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Christmas as a Flavor

The absence of posts nearly all month has been due to the fact that we´re traveling in Mexico, taking a real moon of the honeymoon and enjoying lots of figurative honey. There´s lots to write about, but one thing I wanted to say is that traveling at Christmastime is the best way to enjoy the holiday, in my opinion.

Christmas is like a spice — it´s something better enjoyed as a flavor, as an ingredient among many others. When you´re at home, you have to take Christmas as the whole damn meal for over a month, and I´m not so captivated by the holiday that I want to make it 1/12 of my year (or more, if you count Christmas displays in stores that go up the minute the trick or treaters go to bed).

What Christmas also lacks is a sense of the gift economy. When I was reporting the tongues story, I saw Dwight McKissick give a sermon on the meaning of the gifts, drawing on Paul´s letter to the Corinthians, as the first of a series of sermons in preparation for Christmas. (By chance, that´s also the letter in which Paul goes on at length about spiritual gifts, including speaking in tongues.) I wish McKissick and others also brought notions of the gift economy into their discussion. The notion of Christ´s sacrifice as a sumptuous potlatch is interesting to think about, and it may also go some way to explaining why people become so transformed as born again Christians: entering the gift economy and a symbolic order based on a gift economy is a shock, particularly when one´s only known symbolic orders based on market economies.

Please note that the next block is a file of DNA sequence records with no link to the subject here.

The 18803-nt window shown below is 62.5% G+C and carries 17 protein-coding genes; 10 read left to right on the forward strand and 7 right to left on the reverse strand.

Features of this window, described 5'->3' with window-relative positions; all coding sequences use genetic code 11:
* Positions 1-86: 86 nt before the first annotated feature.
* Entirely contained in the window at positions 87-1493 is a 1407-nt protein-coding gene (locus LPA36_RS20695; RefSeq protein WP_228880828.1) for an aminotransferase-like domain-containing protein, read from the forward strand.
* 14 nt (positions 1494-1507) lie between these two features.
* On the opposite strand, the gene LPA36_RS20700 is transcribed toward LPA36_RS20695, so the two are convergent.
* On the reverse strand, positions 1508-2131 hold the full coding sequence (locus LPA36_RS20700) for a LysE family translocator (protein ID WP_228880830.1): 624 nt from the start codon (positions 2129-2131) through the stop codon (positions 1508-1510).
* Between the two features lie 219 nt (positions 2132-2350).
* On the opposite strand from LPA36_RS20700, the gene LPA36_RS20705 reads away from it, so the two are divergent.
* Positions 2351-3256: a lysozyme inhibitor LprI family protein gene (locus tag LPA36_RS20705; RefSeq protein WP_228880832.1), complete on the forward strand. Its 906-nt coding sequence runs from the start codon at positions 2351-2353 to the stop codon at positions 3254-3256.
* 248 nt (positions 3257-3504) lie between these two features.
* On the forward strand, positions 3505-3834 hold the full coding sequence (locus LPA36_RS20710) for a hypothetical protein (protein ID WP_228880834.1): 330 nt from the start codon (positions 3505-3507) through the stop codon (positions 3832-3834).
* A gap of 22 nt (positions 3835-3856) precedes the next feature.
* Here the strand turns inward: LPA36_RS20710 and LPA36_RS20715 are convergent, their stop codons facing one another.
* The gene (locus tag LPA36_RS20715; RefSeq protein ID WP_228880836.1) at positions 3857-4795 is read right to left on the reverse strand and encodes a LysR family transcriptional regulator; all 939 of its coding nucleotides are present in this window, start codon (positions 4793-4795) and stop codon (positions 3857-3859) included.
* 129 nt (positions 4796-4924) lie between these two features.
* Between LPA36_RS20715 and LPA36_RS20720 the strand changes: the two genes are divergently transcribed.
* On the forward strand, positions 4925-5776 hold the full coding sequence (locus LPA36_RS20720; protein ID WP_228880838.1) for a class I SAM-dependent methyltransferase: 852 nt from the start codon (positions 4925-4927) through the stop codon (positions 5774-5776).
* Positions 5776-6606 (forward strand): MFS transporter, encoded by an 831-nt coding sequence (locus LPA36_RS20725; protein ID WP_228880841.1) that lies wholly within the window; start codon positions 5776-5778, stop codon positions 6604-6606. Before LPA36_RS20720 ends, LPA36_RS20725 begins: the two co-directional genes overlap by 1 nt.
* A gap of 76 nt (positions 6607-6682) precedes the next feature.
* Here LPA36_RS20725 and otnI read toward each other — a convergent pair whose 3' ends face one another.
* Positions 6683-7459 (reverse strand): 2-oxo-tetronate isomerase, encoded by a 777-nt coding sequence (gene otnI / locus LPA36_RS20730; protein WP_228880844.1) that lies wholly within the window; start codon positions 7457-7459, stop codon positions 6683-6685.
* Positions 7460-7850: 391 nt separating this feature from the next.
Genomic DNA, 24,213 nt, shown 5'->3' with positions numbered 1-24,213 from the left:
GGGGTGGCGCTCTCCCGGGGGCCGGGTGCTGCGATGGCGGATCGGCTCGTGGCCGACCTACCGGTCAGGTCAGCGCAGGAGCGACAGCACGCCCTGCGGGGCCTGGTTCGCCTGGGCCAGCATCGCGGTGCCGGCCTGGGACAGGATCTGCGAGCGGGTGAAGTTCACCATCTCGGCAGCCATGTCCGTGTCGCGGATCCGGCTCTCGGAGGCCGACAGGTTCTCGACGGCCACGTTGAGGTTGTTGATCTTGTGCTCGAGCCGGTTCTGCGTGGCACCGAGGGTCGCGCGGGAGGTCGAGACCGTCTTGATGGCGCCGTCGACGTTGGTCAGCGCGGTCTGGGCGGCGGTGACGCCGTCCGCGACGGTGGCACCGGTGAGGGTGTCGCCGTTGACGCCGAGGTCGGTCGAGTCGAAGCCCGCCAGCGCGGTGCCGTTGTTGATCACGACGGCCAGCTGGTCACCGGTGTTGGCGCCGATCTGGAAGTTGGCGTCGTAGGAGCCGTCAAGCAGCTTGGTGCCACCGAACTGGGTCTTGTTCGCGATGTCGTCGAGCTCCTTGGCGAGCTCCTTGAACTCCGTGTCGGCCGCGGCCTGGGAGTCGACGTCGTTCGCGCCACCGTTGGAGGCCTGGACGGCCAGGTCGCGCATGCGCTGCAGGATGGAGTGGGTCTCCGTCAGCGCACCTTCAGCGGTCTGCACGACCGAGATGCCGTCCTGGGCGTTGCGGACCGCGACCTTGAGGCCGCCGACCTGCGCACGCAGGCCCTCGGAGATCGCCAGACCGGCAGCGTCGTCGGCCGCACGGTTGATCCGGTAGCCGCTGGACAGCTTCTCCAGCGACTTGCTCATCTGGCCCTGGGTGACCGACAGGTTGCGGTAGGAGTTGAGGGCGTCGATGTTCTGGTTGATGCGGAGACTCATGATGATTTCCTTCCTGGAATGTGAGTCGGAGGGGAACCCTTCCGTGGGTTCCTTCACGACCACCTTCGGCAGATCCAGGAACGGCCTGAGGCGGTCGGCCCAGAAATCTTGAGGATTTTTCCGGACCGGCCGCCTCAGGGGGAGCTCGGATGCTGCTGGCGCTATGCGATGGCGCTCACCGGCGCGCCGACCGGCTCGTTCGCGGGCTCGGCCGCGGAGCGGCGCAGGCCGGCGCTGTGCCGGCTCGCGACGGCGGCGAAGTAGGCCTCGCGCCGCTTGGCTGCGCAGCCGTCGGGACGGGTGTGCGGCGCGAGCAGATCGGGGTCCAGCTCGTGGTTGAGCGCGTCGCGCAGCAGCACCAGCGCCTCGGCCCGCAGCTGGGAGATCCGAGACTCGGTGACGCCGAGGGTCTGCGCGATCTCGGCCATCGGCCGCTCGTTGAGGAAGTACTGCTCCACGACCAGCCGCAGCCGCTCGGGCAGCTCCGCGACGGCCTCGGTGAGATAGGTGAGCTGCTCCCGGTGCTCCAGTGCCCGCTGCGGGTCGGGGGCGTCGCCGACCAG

What is also curious is how the gift economy offered by churches depends on a market-based exchange, which is one of the main tools by which it threatens to taint the purity of the gifts. The other place is at the limit between logos and pathos. The next time a Baptist preacher calls you a postmodern fool, call him a mere entertainer. That will stop him cold.